Supply, Value Still Found at Farmers Markets | Company

Mike Barber doesn’t hesitate to rattle off the numbers. A 50-pound bag of flour that cost him $66 a few months ago now costs $87. Filling his tractor with diesel fuel costs him between $15 and $22 more than it did six months ago.

Like all Americans, that’s the reality he and his wife, Judy Barber, face daily as they tend to their farm, Yorkville Hops and Produce, near Rockmart.

“We are only intermediaries for this. We just put the seeds in the ground and God does the rest,” Mike Barber said.

They normally set up shop at Rockmart Farmers Market every Thursday; a variety of cucumbers, squash and peppers sit down on this hot June day. Like other vendors, they have worked to bring in as much produce as possible to help locals get something nutritious for themselves and their families.

“We have a lot of customers who come back because they know we’ll get it,” Barber said. “They know when they come here and get it from us, it will be fresh.”

Judy Barber puts vegetables on her farm stand at Rockmart Farmers Market on Thursday, June 23. Judy and her husband, Mike Barber, own Yorkville Hops and Produce near Rockmart.

The love of fresh produce fuels a number of local farmers markets in the area.

In Rome, the Farmer’s Market at Ridge Ferry Park near Riverside Parkway is open from 7 a.m. to 11 a.m. every Wednesday and Saturday. The new Cave Spring Community Market also sets up regularly – downtown every Saturday from 8 a.m. to noon. Cartersville offers the same, from 8 a.m. to noon on Saturdays, in its downtown area.

Then there’s the Davies Shelter Farm Bus, a mobile farmer’s market in Floyd County.

It’s at CrossFit Rome, 314 E. First Ave., every Monday from 9:15-11am. On Tuesdays, it goes to the South Rome Alliance, 1 S. Broad St., from 11 a.m. to noon, then walks down one block to Etowah Terrace from 12:15 p.m. to 1 p.m. On Wednesday evenings, the bus stays at the West Rome Boys & Girls Club, 100 Gadson St., from 4:30 p.m. to 6:00 p.m.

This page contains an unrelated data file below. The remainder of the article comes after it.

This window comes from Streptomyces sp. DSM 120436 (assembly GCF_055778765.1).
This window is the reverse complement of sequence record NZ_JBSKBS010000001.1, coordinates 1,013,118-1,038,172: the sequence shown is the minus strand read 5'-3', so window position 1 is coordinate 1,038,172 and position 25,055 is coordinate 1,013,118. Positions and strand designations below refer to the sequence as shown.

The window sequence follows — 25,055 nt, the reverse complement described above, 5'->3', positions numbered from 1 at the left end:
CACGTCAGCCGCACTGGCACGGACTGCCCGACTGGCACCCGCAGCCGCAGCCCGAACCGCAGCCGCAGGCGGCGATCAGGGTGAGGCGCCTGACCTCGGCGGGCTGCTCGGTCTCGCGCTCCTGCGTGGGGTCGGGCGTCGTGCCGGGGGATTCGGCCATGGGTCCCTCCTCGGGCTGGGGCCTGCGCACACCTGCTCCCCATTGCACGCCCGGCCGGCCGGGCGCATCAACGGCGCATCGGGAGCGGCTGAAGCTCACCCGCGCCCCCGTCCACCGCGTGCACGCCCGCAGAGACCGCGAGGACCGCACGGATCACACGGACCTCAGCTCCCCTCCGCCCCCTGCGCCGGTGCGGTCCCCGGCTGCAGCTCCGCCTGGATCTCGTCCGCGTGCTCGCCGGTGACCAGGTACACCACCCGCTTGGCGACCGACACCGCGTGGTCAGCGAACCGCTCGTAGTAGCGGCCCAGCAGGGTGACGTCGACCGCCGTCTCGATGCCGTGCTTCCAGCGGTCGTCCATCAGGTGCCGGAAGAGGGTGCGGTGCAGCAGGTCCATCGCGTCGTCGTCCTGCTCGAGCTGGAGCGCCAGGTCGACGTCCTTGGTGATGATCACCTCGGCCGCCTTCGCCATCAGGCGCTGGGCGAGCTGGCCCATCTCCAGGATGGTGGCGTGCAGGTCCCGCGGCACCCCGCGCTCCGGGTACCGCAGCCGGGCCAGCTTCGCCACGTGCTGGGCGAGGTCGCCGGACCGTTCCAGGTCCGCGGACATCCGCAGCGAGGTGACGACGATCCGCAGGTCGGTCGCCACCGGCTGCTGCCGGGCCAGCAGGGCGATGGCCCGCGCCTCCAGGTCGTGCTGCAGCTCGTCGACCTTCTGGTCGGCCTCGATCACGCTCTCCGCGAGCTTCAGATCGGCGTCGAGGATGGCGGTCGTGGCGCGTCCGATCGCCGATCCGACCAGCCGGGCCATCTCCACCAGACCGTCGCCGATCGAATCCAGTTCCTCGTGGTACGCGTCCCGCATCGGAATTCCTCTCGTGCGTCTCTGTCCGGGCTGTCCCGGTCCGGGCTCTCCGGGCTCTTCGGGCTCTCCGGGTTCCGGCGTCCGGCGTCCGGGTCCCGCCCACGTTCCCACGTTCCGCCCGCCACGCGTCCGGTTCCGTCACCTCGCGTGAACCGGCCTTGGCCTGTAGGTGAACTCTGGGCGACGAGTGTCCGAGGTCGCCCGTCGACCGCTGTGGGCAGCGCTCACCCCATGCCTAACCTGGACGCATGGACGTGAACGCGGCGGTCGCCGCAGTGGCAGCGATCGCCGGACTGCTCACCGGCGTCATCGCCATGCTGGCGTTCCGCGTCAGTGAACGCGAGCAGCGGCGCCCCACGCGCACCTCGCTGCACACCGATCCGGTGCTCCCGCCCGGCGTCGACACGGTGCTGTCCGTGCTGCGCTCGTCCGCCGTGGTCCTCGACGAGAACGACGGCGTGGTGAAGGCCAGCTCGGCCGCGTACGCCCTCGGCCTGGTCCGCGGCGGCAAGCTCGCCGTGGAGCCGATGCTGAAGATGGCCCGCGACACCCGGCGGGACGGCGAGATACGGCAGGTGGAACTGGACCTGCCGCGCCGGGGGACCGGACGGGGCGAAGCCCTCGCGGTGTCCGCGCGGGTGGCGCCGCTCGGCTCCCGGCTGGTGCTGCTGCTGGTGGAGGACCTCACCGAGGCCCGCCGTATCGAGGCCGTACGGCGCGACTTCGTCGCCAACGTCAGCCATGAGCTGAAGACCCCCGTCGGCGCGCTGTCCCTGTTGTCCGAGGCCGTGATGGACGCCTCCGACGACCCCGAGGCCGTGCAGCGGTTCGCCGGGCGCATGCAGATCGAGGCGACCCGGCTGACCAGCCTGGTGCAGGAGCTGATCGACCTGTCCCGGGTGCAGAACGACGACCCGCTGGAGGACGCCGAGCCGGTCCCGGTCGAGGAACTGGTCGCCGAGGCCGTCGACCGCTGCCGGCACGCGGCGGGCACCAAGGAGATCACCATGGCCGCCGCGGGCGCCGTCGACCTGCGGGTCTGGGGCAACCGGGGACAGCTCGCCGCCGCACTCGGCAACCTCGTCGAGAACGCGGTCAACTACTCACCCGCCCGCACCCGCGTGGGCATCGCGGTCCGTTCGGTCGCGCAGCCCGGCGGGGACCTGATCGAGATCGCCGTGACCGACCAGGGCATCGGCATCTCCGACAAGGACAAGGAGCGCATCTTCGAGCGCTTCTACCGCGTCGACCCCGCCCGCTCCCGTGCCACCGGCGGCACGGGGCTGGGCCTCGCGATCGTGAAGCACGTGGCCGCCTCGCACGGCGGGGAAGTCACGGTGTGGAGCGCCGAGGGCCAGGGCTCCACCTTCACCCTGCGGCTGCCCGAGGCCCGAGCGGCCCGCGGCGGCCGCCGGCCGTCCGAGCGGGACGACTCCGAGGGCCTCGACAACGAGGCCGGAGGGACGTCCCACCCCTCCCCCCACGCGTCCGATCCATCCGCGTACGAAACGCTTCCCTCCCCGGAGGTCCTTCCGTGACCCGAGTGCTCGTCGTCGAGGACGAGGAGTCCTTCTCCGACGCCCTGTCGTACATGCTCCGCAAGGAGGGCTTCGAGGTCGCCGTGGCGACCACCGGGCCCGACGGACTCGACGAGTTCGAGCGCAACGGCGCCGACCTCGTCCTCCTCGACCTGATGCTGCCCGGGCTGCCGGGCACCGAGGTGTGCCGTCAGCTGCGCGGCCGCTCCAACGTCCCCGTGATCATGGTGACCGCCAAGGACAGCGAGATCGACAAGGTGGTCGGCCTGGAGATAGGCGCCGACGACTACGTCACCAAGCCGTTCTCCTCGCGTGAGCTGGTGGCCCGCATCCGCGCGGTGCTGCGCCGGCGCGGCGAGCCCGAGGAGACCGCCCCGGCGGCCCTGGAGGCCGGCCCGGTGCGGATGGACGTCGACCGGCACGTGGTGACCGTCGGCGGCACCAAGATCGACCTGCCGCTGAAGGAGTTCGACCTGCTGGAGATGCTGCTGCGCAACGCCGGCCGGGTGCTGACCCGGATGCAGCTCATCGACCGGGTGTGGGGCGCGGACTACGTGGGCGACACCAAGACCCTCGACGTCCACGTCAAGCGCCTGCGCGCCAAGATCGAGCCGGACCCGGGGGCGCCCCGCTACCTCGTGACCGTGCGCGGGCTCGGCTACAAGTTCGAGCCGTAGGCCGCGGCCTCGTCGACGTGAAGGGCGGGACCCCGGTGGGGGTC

Melinda King, manager of the Rockmart Farmers Market, said she had seen some of the prices go up from their vendors, but that was directly related to increased costs for farmers.

“So you’re still going to have that. However, so far we haven’t received any complaints from our customers about this, because everything is more expensive now. So it’s not that outrageous that our prices have gone up” , King said.

Cut the “food miles”

The Rockmart Farmers Market opens every Thursday at 2 p.m. next to the Silver Comet Trailhead downtown. It is a non-profit organization that organizes and approves vendors within a 60 mile radius of Rockmart to sell locally grown fresh produce, meat and baked goods.

King has been in charge of the market since 2019. She said that while some sellers have raised prices, the market has an advantage over grocery stores.

“The difference between the farmers’ market and the grocery store right now is that you’re eliminating a lot of that supply chain problem that stores have where they’re not getting shipments or they’re not getting shipments. as much,” King said. .

“Because these products are grown by the people who sell them and produced by the people who sell them, you will always be able to have the products you seek every day.”

Supply, value still found at the farmers market

Melinda King, Director of Rockmart Farmers Market, talks about the SNAP match program they have so those assisted can double the amount they spend at the market.

Kip Bishop has been a seller at the market for almost three years. Its Edangate farm in Kingston is a certified naturally grown farm, which means it uses no synthetic herbicides, pesticides, fertilizers or genetically modified organisms in the growth of its products.

“I keep telling my customers that you don’t have to worry about a food shortage. There aren’t any if you know where the farmers market is because you can get everything,” Bishop said.

At the market, people can buy directly from the people who produce the food, and that makes all the difference, according to Bishop.

“It’s called food miles. How many kilometers does it take for the food to reach you? A head of broccoli that has traveled 2,500 miles to get to the grocery store will not taste the same as a head that is six miles down the road. Every day it loses flavor and nutrients,” Bishop said.